Deep Learning: A Comprehensive Introduction

Source: Deep Learning on Medium

Deep Learning: A Comprehensive Introduction

Let’s Get an Intuition About Nowaday’s Most Exciting Science Field

Deep Learning

Welcome you Data Enthusiast! Throughout this very first story, we will cover:

Deep Learning Introduction

  • From Machine Learning to Deep Learning
  • Historical context
  • Our workign environment: Google Colab
  • Gradient Descent

So, without further a do, let’s jump into it!

Deep Learning Introduction

From Machine Learning to Deep Learning

During this section we will answer the following questions:

  • ¿What is Deep Learning?
  • ¿What differentiates it from Machine Learning?
  • ¿And from Artificial Intelligence?

Artificial Intelligence

AI is about getting machines to perform tasks that require human intelligence. It can be divided into two fields:

  • General AI: it consists of giving machines all our capabilities and senses. For example, C-3PO or Terminator. But do not worry, we do not expect to e something similar to Skynet around in the short term.
  • Narrow AI: it consists of providing machines with the ability to perform a certain task, such as recognizing faces, traffic signs, speech, etc. It is in this field that great progress is currently being made.

Machine Learning

Machine Learning is a sub-field within Artificial Intelligence. Basically, it consists of using a large amount of data to extract useful information for people.

For example, imagine we have the latest results of the NBA and we want to be able to predict the outcome of the next game between the Lakers vs the Bucks.

  • First, we would need to parse and scrap the data, clean it up, remove incomplete entries, study the distribution of variables and choose the characteristics or attributes (feature engineering) that would allow us to predict this result as accurately as possible.
  • Once we were clear about the best characteristics to use, we would need to find the best possible algorithm for our dataset.

The feature engineering (selection of the features) part, which may seem simple at first, is the most complicated and time-consuming step and, moreover, requires a high degree of knowledge about the problem in question and about feature extraction techniques.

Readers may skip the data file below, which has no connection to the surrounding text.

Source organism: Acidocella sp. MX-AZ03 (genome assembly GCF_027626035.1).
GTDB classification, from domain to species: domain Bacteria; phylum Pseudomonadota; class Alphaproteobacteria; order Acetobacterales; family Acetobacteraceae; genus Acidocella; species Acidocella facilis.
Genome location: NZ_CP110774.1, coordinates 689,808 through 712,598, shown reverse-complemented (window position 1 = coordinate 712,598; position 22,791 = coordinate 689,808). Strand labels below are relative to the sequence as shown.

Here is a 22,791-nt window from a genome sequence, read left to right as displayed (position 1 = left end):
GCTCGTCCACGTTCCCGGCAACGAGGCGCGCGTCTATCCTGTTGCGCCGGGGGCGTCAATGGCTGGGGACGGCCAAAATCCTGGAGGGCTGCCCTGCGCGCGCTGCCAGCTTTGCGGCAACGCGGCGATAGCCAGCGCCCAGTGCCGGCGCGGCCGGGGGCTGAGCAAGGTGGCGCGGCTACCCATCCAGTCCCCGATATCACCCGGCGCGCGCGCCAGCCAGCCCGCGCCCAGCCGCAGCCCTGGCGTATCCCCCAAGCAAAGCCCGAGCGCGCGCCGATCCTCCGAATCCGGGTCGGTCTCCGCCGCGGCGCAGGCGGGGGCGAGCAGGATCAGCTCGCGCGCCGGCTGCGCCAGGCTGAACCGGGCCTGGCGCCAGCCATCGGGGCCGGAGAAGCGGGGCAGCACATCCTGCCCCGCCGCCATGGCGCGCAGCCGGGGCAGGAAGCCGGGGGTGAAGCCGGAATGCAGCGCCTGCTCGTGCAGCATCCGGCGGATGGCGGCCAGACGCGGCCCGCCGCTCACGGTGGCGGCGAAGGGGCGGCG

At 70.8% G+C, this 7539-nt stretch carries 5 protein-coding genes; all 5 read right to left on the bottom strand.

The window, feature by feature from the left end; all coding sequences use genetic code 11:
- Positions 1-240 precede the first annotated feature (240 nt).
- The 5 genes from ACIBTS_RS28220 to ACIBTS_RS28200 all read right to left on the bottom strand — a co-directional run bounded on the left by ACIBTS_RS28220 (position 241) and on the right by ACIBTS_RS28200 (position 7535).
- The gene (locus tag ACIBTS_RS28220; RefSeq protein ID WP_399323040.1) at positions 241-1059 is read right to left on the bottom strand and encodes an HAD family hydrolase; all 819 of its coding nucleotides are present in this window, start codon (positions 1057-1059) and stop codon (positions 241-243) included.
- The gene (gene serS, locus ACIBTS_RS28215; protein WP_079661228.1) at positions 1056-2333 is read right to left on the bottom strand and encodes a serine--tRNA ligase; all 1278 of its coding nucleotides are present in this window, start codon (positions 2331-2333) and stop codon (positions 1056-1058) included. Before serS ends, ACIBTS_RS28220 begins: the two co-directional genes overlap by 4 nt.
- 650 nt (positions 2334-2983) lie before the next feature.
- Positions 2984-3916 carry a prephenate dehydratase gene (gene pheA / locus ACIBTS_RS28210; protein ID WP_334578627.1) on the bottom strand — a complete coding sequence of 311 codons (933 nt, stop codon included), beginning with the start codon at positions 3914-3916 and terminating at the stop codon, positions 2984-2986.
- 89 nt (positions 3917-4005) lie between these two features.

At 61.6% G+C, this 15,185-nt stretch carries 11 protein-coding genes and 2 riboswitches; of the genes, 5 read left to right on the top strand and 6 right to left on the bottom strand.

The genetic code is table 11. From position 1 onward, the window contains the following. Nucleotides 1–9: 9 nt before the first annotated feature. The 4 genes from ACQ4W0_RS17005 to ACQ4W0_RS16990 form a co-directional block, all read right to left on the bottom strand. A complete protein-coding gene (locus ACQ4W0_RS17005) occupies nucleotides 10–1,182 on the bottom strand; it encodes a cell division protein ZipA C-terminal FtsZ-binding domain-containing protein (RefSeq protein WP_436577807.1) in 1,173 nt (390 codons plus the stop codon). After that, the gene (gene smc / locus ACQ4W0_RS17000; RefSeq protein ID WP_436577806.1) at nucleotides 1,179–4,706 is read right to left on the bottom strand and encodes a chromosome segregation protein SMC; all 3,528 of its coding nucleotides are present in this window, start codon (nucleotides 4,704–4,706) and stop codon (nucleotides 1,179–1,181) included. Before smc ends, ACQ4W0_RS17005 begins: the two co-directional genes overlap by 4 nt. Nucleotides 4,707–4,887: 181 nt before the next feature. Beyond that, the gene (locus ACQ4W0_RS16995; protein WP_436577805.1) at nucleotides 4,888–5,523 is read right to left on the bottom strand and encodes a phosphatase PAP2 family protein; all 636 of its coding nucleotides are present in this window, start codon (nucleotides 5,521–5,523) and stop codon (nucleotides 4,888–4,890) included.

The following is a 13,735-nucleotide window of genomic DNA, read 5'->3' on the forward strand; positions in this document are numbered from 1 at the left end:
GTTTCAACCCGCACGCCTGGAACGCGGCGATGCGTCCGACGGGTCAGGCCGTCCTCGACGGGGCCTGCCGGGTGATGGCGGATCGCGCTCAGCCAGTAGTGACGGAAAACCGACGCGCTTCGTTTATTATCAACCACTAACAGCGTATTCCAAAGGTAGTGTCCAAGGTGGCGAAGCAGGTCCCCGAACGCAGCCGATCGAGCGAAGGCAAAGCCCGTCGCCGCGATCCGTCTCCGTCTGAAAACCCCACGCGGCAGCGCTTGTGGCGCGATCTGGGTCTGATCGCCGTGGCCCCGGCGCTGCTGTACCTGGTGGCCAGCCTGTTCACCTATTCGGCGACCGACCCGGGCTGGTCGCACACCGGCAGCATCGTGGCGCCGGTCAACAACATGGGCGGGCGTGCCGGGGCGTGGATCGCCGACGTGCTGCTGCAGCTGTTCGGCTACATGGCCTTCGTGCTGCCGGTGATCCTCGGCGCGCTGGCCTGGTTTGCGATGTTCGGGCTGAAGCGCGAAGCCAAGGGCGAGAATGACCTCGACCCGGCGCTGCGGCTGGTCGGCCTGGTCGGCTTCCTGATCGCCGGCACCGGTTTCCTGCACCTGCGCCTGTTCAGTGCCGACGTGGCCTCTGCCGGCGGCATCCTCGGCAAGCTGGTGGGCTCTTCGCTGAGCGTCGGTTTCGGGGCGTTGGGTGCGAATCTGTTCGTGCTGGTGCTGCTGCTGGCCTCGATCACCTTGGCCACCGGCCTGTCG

And this is where Deep Learning comes in.

Deep Learning

Deep Learning is a subfield of Machine Learning, and solves the above problem of feature selection. Deep Learning, also called hierarchical learning, achieves this by applying a learning method to recognize subtle patterns in the data, then building a mathematical model and a integrating it as a final classifier.

The magic is that we no longer need to go crazy looking for the best characteristics or attributes for each problem, but this is done automatically by our algorithm.

And this is the cause of the good and bad of Deep Learning, it enables the automatic learning of very complex tasks, but is a complete ‘black box’. In other words, we have no clue of what is going on inside the algorithms during the learning.

This is why although Deep Learning models are proven to be extremely powerful, they are not yet quite extended across the Industry. When pitching a Predictive Model output to he Head Officers of an Organization, it is key to be able to understand why the model is making such predictions.

Therefore, currently, Machine Learning algorithms such as Decision Trees and Random Forests are way more popular than Convolutional Neural Networks or GANS.

Finally, it is important to have a large amount of data to be able to use ML or DL techniques. Besides, the more quality the data has, the better our models will behave.

Let’s read what nowaday’s most iconic Deep Learning speaker and teacher has to say about it.

”I think AI is akin to building a rocket ship. You need a huge engine and a lot of fuel. If you have a large engine and a tiny amount of fuel, you won’t make it to orbit. If you have a tiny engine and a ton of fuel, you can’t even lift off. To build a rocket you need a huge engine and a lot of fuel. “

Andrew Ng (source: Wired)

And Why Deep Learning?

Deep Learning recieves its name because it uses an sequantial method of transforming the data, one transformation in each step (it goes Deep), until it comes up to differentiate or classify data as we want to.

Historical Context

Probably, you would think that DL and Neural Networks are a fad that have just came out. Nothing further from the truth! they have been around since a long time.

The first Artificial Neural Network (ANN) was built in 1958. The issue was that there wasn’t available enough computing power in order to be able to make relevant progress until the past few years, when high performing GPU’s became popular (thank you gamers 🙂 ).

The key milestones in Deep Learning, since its beginning are:

1950: Alan Turing creates the Turing Test
1952: Arthur Samuel creates the first program that learns game after game to play checkers
1956: Martin Minsky coined the term “Artificial Intelligence” to refer to this new field
1958: Frank Rosenblatt designs the Perceptron, the first artificial neural network.